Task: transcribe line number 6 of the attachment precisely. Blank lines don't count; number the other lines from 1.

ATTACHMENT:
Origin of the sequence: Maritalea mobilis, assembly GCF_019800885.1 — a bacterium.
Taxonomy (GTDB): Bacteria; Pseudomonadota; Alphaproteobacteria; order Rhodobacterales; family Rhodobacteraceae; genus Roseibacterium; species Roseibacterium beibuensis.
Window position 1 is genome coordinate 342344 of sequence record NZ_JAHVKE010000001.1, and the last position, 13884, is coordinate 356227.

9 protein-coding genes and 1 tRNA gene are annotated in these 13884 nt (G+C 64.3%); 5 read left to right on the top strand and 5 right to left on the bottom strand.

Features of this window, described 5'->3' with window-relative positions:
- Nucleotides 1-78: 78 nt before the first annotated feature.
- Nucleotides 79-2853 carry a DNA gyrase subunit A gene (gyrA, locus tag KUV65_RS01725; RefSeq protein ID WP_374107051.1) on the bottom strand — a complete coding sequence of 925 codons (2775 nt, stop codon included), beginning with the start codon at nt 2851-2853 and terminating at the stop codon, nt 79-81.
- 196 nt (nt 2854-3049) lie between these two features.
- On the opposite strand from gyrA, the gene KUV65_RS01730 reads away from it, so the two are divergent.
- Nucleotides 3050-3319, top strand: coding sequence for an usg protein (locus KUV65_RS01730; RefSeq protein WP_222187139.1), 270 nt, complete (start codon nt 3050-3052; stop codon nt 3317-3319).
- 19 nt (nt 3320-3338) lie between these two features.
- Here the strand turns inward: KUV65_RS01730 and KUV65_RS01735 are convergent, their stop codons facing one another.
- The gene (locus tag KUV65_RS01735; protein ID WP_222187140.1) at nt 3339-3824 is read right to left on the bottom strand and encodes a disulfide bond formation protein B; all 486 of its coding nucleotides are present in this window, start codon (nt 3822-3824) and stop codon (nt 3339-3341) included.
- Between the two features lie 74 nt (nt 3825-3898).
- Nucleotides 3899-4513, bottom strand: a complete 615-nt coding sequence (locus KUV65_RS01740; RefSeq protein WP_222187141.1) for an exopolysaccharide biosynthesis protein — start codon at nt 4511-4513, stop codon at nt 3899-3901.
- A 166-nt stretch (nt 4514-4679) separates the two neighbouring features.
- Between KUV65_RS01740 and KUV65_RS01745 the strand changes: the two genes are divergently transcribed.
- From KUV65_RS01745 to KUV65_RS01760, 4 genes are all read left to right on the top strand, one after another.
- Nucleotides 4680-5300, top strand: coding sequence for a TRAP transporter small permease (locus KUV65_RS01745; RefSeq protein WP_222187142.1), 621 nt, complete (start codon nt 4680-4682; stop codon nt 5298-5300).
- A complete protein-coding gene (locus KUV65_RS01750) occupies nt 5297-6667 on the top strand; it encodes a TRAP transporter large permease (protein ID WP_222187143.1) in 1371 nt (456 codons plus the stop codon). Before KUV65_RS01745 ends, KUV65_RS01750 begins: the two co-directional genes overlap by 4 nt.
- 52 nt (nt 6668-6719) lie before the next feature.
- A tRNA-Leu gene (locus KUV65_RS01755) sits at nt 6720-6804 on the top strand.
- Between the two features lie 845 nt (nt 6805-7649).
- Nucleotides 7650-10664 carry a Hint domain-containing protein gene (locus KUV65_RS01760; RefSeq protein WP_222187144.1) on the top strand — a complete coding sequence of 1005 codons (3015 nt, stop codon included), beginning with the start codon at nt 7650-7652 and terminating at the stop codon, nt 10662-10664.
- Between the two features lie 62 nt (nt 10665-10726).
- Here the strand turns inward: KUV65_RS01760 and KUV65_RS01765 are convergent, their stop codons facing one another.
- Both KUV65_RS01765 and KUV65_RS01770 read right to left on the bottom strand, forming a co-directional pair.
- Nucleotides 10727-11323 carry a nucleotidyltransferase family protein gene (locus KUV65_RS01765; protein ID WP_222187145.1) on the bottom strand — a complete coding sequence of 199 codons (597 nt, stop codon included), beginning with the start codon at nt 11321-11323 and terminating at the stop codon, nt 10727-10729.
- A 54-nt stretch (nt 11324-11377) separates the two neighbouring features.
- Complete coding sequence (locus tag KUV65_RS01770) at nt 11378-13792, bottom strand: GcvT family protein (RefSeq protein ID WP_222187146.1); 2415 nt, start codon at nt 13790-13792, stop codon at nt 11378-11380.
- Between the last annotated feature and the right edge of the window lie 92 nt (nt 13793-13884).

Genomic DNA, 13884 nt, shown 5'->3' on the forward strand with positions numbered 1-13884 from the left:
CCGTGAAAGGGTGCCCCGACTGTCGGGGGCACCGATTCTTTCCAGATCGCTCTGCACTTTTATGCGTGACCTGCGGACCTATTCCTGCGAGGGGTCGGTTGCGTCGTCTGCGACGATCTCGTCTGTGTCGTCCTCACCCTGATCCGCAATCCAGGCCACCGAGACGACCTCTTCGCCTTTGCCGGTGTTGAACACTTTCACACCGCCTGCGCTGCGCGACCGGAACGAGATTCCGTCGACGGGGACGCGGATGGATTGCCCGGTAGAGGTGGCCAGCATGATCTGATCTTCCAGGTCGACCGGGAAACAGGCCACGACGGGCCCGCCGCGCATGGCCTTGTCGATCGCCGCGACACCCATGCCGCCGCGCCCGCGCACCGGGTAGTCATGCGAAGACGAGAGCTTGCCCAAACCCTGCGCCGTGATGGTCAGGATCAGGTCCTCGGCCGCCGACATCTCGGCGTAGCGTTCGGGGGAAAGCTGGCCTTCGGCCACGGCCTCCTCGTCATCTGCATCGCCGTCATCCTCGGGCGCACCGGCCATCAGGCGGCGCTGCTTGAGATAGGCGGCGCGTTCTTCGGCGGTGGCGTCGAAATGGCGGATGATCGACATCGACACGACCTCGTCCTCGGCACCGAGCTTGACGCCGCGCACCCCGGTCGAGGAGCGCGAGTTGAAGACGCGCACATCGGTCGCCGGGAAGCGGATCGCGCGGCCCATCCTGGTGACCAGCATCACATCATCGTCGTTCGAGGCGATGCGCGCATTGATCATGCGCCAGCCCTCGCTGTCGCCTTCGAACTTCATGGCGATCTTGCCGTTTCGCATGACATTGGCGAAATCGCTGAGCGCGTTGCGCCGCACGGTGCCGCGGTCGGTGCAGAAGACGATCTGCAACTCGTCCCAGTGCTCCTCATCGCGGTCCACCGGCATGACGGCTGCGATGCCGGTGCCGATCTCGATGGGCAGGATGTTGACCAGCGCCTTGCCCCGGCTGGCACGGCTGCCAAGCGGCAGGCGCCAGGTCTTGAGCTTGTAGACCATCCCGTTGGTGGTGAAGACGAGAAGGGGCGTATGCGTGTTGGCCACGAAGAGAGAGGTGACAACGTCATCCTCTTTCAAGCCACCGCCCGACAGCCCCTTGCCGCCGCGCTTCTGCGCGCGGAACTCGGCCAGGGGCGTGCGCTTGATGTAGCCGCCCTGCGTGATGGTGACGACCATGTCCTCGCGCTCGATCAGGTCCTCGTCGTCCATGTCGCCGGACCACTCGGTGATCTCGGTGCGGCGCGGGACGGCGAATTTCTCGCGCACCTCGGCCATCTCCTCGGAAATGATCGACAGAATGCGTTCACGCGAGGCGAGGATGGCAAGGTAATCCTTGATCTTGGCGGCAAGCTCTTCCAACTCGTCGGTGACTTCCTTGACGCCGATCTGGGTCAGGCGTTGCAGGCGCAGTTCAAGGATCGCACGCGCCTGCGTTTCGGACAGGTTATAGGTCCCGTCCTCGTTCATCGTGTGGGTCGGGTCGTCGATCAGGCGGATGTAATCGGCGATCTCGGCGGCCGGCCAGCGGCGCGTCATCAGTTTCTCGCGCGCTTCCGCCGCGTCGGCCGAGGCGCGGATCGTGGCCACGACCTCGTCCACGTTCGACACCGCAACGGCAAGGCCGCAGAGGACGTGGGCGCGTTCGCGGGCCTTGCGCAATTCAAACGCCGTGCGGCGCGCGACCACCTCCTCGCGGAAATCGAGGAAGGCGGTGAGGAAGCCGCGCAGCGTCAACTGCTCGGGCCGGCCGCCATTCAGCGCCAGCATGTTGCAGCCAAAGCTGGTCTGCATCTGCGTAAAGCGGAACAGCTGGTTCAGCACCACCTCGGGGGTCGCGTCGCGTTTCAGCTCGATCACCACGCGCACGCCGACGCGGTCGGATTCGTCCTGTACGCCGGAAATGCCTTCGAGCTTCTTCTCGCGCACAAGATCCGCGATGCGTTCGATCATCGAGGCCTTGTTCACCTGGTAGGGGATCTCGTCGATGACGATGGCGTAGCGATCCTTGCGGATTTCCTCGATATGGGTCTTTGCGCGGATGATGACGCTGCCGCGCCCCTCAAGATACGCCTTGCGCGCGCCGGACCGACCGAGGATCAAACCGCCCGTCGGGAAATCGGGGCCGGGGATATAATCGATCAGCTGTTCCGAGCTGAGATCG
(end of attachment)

- Nucleotides 1-78: 78 nt before the first annotated feature.